Saturday, 7 January 2017

When 'doing enough' is called for . . .

Words from the Larry Norman song - with the added emphasis, "I wish we'd all been ready!" Hit me today.

Today was another varied and challenging day as work started at the desk by seven am and in the office around half past four - today we celebrated the feast of epiphany and the arrival of the world to Jesus' door and in the act, we celebrate the message and ministry of the Christ becoming known by the Gentiles (that's all the non-Jews).

The Communion service was pretty well attended - amazing how many folk seek to keep the feats isn't it? - and once we'd done the service, had a brew and a chat it was time for a funeral visit and a funeral service before the joy of being able to visit family and take them Communion where they were.

I think the biggest problem we have with Church today is that we are so preoccupied with the church before us that we forget the Church who are no longer able to come into our buildings - and this is not just a tragedy but a disgrace.

Today, with no Kid's Club, I drew the line and was done by six pm - and I enjoyed immensely the opportunity to chill and relax (so be warned) and yet still felt pulled by the work on the desk.

A colleague recently sent me this:
The working day should be divided into three sessions:
morning, afternoon and evening;  clergy should be available for 2 out of 3 sessions per working day. So if a cleric has undertaken a funeral services in the morning and has a PCC in the evening, they should work morning and evening i.e. two sessions out of the working day.

Whilst doing my Area dean training I was taken to task by one of the people leading the course after they asked me about my work practice. I think they were 'concerned' that I had done a communion in the morning, a funeral after lunch and then joined the course for the start in the late afternoon.

As we chatted they told me how I 'must' have the evening and the whole of the next day off - returning to work at the start of the day the day after so that I could take, "Proper time off!" One of the others in the group chimed in with the fact that where they were they, once a month, they ended work at six in the evening (let's make it a Wednesday) and then had all the Thursday and Friday off, returning at nine am on the Saturday. To my surprise, others around me nodded in approval!

Boy, did I feel like a naughty schoolboy - because I wasn't bunking off!!!

But, encouraged by someone who acts as a spiritual director and bookseller, I have decided not only to follow Jesus but to engage in a box of plastic spoons. looking at the weeny-four hour period I am closing off the day at 22:00 and opening again for business at 09:00. This leaves me thirteen hours to split into morning, afternoon and evening slots. from this I guess that I can take a couple of hours off to each lunch and dinner which leaves me with eleven hours. Now I can remove a couple of hours for morning and evening office and reflection so that leaves me with nine hours which I can split into three and before I know it I'm hardly doing stuff at all. Doesn't sound as much fun as the sixty hour week I often enjoy.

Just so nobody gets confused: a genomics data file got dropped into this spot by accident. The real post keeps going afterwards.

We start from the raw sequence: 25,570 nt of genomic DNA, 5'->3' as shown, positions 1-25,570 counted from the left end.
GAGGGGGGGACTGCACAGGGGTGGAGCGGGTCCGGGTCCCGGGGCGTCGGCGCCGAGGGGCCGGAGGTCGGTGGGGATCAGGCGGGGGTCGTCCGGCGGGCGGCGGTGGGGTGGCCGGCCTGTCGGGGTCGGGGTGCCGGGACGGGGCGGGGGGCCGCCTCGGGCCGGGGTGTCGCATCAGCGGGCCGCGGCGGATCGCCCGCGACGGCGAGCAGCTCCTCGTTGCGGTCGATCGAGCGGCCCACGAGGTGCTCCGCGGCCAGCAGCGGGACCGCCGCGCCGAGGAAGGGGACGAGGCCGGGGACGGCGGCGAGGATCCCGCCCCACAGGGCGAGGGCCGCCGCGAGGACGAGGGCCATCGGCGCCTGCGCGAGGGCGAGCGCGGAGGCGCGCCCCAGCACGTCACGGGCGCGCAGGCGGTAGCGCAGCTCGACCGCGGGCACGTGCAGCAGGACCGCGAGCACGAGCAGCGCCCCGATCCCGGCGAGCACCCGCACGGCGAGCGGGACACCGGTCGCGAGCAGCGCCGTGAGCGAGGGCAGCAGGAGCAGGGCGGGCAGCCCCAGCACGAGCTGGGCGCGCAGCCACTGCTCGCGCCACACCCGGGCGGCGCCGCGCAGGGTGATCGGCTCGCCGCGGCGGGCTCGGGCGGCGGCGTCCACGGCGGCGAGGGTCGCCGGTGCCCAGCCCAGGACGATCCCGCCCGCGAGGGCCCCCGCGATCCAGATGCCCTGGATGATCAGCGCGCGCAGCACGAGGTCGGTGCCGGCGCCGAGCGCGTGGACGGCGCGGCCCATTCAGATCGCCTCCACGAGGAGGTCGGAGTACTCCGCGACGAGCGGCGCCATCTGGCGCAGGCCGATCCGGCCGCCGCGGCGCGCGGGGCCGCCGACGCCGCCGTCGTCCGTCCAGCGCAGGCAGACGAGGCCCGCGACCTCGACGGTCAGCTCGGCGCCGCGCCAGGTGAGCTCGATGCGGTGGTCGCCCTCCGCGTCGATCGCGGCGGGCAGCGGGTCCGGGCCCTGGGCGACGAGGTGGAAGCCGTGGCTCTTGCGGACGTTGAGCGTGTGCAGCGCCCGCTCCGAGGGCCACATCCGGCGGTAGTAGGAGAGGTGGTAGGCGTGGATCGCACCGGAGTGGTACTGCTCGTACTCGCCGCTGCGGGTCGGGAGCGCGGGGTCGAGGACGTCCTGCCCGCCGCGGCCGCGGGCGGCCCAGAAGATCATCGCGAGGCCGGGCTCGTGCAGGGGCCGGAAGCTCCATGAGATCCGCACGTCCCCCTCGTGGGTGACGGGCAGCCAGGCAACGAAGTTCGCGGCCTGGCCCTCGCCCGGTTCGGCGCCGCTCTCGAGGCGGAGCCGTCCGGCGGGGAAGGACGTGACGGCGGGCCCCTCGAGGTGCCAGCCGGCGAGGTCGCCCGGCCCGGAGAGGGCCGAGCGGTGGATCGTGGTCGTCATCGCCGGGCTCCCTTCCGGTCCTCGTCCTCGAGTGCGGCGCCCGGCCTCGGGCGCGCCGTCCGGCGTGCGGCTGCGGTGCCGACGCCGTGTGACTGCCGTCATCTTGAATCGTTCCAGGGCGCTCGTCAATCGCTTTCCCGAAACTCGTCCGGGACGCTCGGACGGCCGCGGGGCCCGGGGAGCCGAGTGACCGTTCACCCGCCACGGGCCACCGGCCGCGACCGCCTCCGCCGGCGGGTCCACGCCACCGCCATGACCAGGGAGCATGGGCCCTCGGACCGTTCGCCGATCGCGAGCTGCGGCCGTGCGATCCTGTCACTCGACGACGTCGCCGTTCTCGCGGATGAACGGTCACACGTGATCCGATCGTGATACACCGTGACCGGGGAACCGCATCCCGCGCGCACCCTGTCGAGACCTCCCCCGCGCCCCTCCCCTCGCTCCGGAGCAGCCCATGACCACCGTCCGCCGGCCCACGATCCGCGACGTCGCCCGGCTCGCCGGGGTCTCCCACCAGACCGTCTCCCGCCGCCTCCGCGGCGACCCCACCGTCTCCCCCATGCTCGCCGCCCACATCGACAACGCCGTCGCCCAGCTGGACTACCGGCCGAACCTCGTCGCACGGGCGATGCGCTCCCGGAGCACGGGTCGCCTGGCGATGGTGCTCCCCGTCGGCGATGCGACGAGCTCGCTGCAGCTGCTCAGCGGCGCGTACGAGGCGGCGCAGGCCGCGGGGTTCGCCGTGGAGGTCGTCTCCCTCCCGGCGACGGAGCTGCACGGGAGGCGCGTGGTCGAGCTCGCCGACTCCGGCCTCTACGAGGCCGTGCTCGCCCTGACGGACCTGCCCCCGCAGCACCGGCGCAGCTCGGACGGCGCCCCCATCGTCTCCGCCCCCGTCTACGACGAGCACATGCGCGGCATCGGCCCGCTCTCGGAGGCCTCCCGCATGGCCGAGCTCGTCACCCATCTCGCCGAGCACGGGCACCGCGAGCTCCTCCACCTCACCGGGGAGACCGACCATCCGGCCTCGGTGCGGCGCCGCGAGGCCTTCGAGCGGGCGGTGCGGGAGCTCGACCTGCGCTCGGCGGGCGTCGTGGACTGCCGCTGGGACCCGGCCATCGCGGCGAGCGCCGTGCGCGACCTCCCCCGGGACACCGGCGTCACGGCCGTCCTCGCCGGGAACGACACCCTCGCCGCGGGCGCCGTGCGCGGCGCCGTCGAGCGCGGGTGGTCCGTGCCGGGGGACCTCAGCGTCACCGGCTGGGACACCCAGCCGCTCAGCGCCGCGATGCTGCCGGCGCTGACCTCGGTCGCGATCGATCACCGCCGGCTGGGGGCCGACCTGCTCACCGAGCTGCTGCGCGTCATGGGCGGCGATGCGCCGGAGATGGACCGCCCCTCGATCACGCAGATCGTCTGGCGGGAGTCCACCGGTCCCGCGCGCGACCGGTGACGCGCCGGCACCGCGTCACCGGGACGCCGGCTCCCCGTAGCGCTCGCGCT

Is the problem in the fact that I'm not doing a job (although those who tell me they don't 'do church' on a day off seem to think it is!) and if I'd have left work and taken a pension I'd have been doing as much (more possibly) as I do know. This is all about being available and about keeping myself mentally, physically and spiritually squared away.

Think I will need to revisit this - I know day's off and time in the evening something get swallowed up but that's because of the people You gave me Lord - Perhaps I need a perfect parish where everyone is healthy and there is no need and all the church members fight to do the stuff that needs doing :-)  Seems the average week for me has more hours in the day that others think we've been given.

So I'm booking a retreat and I'm going to have a think, pray and reflect on it for a couple of days.

Night Boss :-)


UKViewer said...

Fine tuning a working day for Clergy which is a 24/7 calling is all well and good, but the unexpected (probably expected) things intervene. It's not like an 8 hour fixed day, you have to react to needs, often expressed at short notice, and even if they can be put off, they still require immediate attention, otherwise, you might feel a bit like a Shop Steward, working to rule.

Yes, down time is important, and managing a work life balance is a necessary skill for Clergy, but sometimes that has to be balanced with the needs of others, and in general, family has (or is expected) to be tolerant of these demands.

I suspect that you are an introvert, working largely as an extravert, your emotional spoons take a hammering - I wonder how you can count more spoons into such a busy life. Does burn out loom? I hope and pray not.

But taking care of yourself is so important, we can become so busy, taking care of others that we can actually harm ourselves, our relationships and much else. I know to my own cost that my work ethic in the Army, long hours, frequent absences and separation for months at a time, damaged my first marriage - as we split, my Ex said that she had virtually raised the children single handed - which hurt enormously.

So, listen to a wizened oldie - take time for yourself and your family, when you can and give them the love and support that they and your deserve.

Vic Van Den Bergh said...

Nah - total extrovert this end - spoons are legacy from a chronically ill Child - I'm probably never going to drop working whilst the work is there and the work is never going to go away so - hey ho!

But I am reflecting upon the demands and pressures as asked to - thank goodness for a wonderful wife nd a cool family :-)

Happy Epiphany